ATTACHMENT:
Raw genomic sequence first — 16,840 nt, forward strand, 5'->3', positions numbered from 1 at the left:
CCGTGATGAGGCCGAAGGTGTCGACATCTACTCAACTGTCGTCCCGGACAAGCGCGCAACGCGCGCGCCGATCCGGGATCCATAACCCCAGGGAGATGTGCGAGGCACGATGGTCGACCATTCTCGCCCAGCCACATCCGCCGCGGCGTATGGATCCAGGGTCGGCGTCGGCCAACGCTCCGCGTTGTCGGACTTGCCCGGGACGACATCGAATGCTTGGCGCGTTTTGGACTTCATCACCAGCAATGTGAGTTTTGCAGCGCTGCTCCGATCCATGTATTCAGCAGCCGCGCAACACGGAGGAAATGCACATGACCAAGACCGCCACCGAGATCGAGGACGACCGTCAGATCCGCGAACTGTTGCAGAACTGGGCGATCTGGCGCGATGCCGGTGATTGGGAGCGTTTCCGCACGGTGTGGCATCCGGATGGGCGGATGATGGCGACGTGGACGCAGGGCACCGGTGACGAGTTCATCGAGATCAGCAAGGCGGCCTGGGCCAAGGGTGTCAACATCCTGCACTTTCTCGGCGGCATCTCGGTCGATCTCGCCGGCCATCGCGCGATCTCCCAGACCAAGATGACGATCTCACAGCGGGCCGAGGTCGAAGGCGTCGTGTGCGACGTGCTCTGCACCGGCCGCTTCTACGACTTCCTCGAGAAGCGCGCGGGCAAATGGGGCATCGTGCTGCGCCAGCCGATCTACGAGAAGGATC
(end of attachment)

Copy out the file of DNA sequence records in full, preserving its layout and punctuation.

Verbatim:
Raw genomic sequence first — 16,840 nt, forward strand, 5'->3', positions numbered from 1 at the left:
CCGTGATGAGGCCGAAGGTGTCGACATCTACTCAACTGTCGTCCCGGACAAGCGCGCAACGCGCGCGCCGATCCGGGATCCATAACCCCAGGGAGATGTGCGAGGCACGATGGTCGACCATTCTCGCCCAGCCACATCCGCCGCGGCGTATGGATCCAGGGTCGGCGTCGGCCAACGCTCCGCGTTGTCGGACTTGCCCGGGACGACATCGAATGCTTGGCGCGTTTTGGACTTCATCACCAGCAATGTGAGTTTTGCAGCGCTGCTCCGATCCATGTATTCAGCAGCCGCGCAACACGGAGGAAATGCACATGACCAAGACCGCCACCGAGATCGAGGACGACCGTCAGATCCGCGAACTGTTGCAGAACTGGGCGATCTGGCGCGATGCCGGTGATTGGGAGCGTTTCCGCACGGTGTGGCATCCGGATGGGCGGATGATGGCGACGTGGACGCAGGGCACCGGTGACGAGTTCATCGAGATCAGCAAGGCGGCCTGGGCCAAGGGTGTCAACATCCTGCACTTTCTCGGCGGCATCTCGGTCGATCTCGCCGGCCATCGCGCGATCTCCCAGACCAAGATGACGATCTCACAGCGGGCCGAGGTCGAAGGCGTCGTGTGCGACGTGCTCTGCACCGGCCGCTTCTACGACTTCCTCGAGAAGCGCGCGGGCAAATGGGGCATCGTGCTGCGCCAGCCGATCTACGAGAAGGATC